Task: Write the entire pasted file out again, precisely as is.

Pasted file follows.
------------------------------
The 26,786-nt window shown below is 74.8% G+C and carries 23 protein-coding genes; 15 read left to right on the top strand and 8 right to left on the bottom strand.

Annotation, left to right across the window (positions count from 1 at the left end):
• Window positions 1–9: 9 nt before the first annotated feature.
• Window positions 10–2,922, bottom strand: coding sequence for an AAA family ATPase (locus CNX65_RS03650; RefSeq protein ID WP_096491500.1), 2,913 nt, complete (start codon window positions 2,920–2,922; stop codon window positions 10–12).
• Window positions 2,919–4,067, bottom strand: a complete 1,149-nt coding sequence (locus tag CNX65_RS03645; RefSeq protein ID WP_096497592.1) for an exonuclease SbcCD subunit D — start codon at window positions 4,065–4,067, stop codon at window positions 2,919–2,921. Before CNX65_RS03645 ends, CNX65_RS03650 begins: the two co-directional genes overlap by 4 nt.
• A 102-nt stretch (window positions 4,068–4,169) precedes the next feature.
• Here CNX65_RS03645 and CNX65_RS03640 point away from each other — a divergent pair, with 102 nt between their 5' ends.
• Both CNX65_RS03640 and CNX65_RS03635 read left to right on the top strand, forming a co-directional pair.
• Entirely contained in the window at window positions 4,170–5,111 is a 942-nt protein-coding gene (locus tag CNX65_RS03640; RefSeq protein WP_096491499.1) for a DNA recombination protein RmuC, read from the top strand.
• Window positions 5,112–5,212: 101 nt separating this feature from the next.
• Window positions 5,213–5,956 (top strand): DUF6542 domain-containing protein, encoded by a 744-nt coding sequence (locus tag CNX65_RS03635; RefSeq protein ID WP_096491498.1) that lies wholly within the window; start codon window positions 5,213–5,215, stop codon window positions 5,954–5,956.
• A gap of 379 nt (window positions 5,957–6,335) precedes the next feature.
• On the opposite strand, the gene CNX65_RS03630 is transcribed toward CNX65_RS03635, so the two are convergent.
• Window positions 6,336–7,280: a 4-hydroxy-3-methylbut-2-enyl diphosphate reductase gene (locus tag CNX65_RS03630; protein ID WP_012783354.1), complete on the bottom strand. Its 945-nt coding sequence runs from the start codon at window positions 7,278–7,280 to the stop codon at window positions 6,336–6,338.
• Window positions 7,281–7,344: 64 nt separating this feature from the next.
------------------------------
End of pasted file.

The 26,786-nt window shown below is 74.8% G+C and carries 23 protein-coding genes; 15 read left to right on the top strand and 8 right to left on the bottom strand.

Annotation, left to right across the window (positions count from 1 at the left end):
• Window positions 1–9: 9 nt before the first annotated feature.
• Window positions 10–2,922, bottom strand: coding sequence for an AAA family ATPase (locus CNX65_RS03650; RefSeq protein ID WP_096491500.1), 2,913 nt, complete (start codon window positions 2,920–2,922; stop codon window positions 10–12).
• Window positions 2,919–4,067, bottom strand: a complete 1,149-nt coding sequence (locus tag CNX65_RS03645; RefSeq protein ID WP_096497592.1) for an exonuclease SbcCD subunit D — start codon at window positions 4,065–4,067, stop codon at window positions 2,919–2,921. Before CNX65_RS03645 ends, CNX65_RS03650 begins: the two co-directional genes overlap by 4 nt.
• A 102-nt stretch (window positions 4,068–4,169) precedes the next feature.
• Here CNX65_RS03645 and CNX65_RS03640 point away from each other — a divergent pair, with 102 nt between their 5' ends.
• Both CNX65_RS03640 and CNX65_RS03635 read left to right on the top strand, forming a co-directional pair.
• Entirely contained in the window at window positions 4,170–5,111 is a 942-nt protein-coding gene (locus tag CNX65_RS03640; RefSeq protein WP_096491499.1) for a DNA recombination protein RmuC, read from the top strand.
• Window positions 5,112–5,212: 101 nt separating this feature from the next.
• Window positions 5,213–5,956 (top strand): DUF6542 domain-containing protein, encoded by a 744-nt coding sequence (locus tag CNX65_RS03635; RefSeq protein ID WP_096491498.1) that lies wholly within the window; start codon window positions 5,213–5,215, stop codon window positions 5,954–5,956.
• A gap of 379 nt (window positions 5,957–6,335) precedes the next feature.
• On the opposite strand, the gene CNX65_RS03630 is transcribed toward CNX65_RS03635, so the two are convergent.
• Window positions 6,336–7,280: a 4-hydroxy-3-methylbut-2-enyl diphosphate reductase gene (locus tag CNX65_RS03630; protein ID WP_012783354.1), complete on the bottom strand. Its 945-nt coding sequence runs from the start codon at window positions 7,278–7,280 to the stop codon at window positions 6,336–6,338.
• Window positions 7,281–7,344: 64 nt separating this feature from the next.